• Cards/Pieces of paper with game rules on them 

Rules of the Game:

  1. When it is your turn you may roll the dice or select a card.
  2. If you roll the dice and get:
  • Odd – you must put a piece of candy in the “pot” (a place in the middle of the table)
  • Even – you take a piece of candy from anyone else’s pile
  • Double – You must give a piece of candy to someone else in the group (this does not count as an even number)
  1. If you draw a card and get:
  • Heart – you must give a piece of candy to the person on your right
  • Club – you must give a piece of candy to the person on your left
  • Diamond – you must put a piece of candy in the pot
  • Spade – you get two pieces of candy from the pot (or from a person/s of your choice if the pot is empty)
  1. If anyone is unfortunate enough to lose all of their candy, they are then eliminated from the game.
  2. If you are eliminated from the game, you may continue to sit in the circle. You can return to the game only if someone gives you a piece of candy during the course of the game (no candy may be given to an eliminated person out of the goodness of your heart; it must be determined by the cards or dice).
  3. The leader decides who displayed the best sportsmanship during the game, and this person gets to keep all the candy left in the pot at the end of the game.
  4. After an allotted time the person who has the most candy wins, and everyone may keep any candy they have acquired.

How to Play:

Read ALL the directions to this game before playing. It’s also important to give this game a different name, so that the players don’t catch on to the idea that it’s meant to be unfair!

Prior to the activity take all but a couple of the spades out of the deck of cards and mix the few spades left towards the top of the deck. If possible, have two identical decks of cards and replace the spades with cards from a different suit from the spare deck.

Start by gathering the group into a circle and by giving everyone 5 pieces of candy. Inform the group that they will be able to keep whatever candy they have at the end of the game (and candy may not be eaten until the end). 

Have a few copies of the rules out on the table for players to refer to during the game. It is also important that you – the leader – participate in the game.

Either set a time limit or end the game when a few people are eliminated or when the pot is filled with a bunch of candy. At the end of the time limit, select the person with the best sportsmanship. Of course, this person is you, the leader, so you select yourself and take all the candy left in the middle.

The idea is to make sure this game is truly unfair, just as life can often be. It is often our tendency to pass out candy to everyone at the close of a game like this. Resist this temptation in order for the game to have a stronger effect.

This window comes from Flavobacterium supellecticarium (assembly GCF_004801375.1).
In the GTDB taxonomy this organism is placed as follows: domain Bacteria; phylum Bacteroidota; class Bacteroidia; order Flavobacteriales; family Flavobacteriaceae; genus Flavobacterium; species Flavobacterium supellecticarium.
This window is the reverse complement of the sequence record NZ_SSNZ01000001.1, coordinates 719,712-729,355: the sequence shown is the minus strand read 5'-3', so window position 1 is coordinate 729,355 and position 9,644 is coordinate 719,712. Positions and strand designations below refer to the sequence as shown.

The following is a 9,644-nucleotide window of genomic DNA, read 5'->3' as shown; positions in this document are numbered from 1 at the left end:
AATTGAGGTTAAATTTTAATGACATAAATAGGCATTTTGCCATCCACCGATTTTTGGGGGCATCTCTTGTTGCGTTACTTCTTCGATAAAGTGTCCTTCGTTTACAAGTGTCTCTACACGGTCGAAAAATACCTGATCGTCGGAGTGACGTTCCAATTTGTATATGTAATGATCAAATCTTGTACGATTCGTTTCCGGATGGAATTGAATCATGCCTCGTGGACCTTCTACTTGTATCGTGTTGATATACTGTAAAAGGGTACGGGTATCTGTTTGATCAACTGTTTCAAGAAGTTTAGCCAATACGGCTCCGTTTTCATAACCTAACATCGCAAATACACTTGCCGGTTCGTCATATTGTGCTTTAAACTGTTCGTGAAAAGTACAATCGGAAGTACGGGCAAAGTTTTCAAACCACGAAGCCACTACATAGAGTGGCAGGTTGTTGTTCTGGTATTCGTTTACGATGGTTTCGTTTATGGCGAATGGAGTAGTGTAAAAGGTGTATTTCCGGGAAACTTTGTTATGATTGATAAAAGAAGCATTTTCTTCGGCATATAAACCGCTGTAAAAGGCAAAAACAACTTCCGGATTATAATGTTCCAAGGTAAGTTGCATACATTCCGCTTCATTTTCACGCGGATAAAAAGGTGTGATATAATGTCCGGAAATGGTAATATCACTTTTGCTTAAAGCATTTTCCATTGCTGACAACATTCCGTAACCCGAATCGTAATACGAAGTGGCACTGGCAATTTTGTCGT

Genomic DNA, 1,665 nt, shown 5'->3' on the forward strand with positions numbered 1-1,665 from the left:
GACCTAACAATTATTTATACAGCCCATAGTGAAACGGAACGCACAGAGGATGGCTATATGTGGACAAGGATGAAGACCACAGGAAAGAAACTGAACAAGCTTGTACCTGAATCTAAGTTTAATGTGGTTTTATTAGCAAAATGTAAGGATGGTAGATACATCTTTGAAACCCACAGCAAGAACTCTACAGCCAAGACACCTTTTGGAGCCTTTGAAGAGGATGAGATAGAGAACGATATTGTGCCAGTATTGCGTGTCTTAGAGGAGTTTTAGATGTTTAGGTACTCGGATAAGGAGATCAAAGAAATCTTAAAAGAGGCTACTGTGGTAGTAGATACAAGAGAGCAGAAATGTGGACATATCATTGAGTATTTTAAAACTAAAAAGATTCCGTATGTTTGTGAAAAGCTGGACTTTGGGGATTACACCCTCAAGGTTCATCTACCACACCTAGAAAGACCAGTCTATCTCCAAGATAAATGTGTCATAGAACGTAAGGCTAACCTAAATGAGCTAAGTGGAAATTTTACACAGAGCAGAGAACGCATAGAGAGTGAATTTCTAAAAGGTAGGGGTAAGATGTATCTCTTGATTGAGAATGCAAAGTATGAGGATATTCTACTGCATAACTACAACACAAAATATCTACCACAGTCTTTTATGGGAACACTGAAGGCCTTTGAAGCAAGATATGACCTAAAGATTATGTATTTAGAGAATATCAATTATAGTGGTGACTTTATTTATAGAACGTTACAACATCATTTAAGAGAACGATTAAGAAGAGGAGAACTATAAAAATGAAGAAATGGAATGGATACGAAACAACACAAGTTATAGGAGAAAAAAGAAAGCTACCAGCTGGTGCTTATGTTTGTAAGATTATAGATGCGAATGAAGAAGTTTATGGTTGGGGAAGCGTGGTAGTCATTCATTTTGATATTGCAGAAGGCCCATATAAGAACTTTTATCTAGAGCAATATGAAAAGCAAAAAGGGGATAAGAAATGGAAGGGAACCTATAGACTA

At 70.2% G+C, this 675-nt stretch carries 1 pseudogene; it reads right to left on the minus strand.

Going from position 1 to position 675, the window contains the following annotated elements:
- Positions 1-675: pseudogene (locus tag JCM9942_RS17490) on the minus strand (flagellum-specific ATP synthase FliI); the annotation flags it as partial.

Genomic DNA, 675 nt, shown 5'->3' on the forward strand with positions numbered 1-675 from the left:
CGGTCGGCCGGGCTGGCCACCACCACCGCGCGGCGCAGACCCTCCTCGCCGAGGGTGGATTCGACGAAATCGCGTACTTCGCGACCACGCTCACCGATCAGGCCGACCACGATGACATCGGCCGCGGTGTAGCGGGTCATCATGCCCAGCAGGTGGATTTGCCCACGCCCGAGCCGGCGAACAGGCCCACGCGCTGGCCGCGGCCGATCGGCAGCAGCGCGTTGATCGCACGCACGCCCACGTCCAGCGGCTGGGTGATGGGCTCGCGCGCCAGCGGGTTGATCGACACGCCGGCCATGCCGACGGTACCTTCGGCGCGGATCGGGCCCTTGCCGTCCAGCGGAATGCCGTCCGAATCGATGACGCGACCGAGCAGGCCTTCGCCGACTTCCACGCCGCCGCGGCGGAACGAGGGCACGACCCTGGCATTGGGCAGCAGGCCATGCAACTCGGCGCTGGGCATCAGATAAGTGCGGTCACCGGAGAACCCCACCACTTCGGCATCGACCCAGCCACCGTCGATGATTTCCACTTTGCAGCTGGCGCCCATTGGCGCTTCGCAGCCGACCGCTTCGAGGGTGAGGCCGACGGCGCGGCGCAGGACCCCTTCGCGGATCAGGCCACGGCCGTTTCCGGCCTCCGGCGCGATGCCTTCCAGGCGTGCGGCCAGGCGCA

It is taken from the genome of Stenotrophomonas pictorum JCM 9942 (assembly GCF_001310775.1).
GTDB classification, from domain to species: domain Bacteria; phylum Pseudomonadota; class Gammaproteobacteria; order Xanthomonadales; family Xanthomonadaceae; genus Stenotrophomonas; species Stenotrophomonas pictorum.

To heighten the effect, you may wish to reveal the truth about the deck of cards if they don’t figure out that the deck is stacked against them.

At the end of the game, discuss with players how they felt about the game. Wwas it unfair? Why or why not? Explore their feelings about what happened during the game. How do they deal with anger when things look unfair?

Hidden Heart

Anger is often hidden away, festering in our hearts and minds before it explodes in a flood of feeling. Sometimes, we don’t even realize that we’re angry on the inside and don’t understand how those negative feelings have impacted our lives. 

Taken from the book 104 Activities That Build, this anger control game offers the chance for players to reveal their inner hurts, pain, and anger that they’ve concealed from the world. By sharing these feelings with others, they get the chance to learn how to manage them and regain happiness instead of being mired in angry feelings. 

Number of People: Minimum 2 people 

What You Need:

  • Paper
  • Pens or pencils
  • Markers
  • Scissors
  • Thin pieces of ribbon
  • One small, and one large balloon for each person (not inflated)

How to Play:

Each person gets paper, a pen/pencil, scissors, a balloon and a piece of ribbon. 

The ballon symbolizes their heart and everything in it — the pain, hurt, anger that they’ve kept inside. Get them to cut small slips of papers (that can fit into the balloon) and write down the pain and anger on it. Put the slips of paper into the balloon and tie it off with the ribbon (without blowing it up).

Each person then gets a big balloon. Instruct them to put their balloon “heart” into the bigger balloon which they then blow up and tie off. On the outside of the balloon, they should write how they present themselves to the world to cover up their pain and hurts. 

For example, some people put on a confident front to hide their loneliness and insecurity while others may use humor to deflect away from their hurts. Others may fill their days with work and hobbies and taking care of others to avoid feeling their own pain. 

Players can write more than one thing on the outside of their balloons. 

Once that’s done, start a discussion on what they’ve shared on the outside of their balloons. Challenge them to consider if it’s a good thing to hide what’s going on with them on the inside and ask if they would like to be able to share more of what’s going on inside of them with others. How can they do this? 

After the discussion, each person gets to pop their balloon to symbolize popping down the walls they’ve hidden behind. 

With the inner balloon “hearts”, there are 2 options. You can challenge the group to share what they’ve written on their balloon “hearts”. Alternatively, they can be tasked with sharing it with someone else in their life that they’d like to share their inner world with. 

In this activity, players can better identify and understand the feelings they keep hidden from everyone and what makes them angry. They’re also challenged to be more open about their negative feelings and explore how their feelings might change if they share them with others. 


Place a piece of paper with your name on it inside a balloon to represent you as a person and then write down the things that you do to keep people from getting to know the “real” you on the outside and share these with the group.

Need more help with anger management? Learn more about hypnosis for anger!

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Anger Management Games | Understand anger triggers and how to control anger with these free anger management games!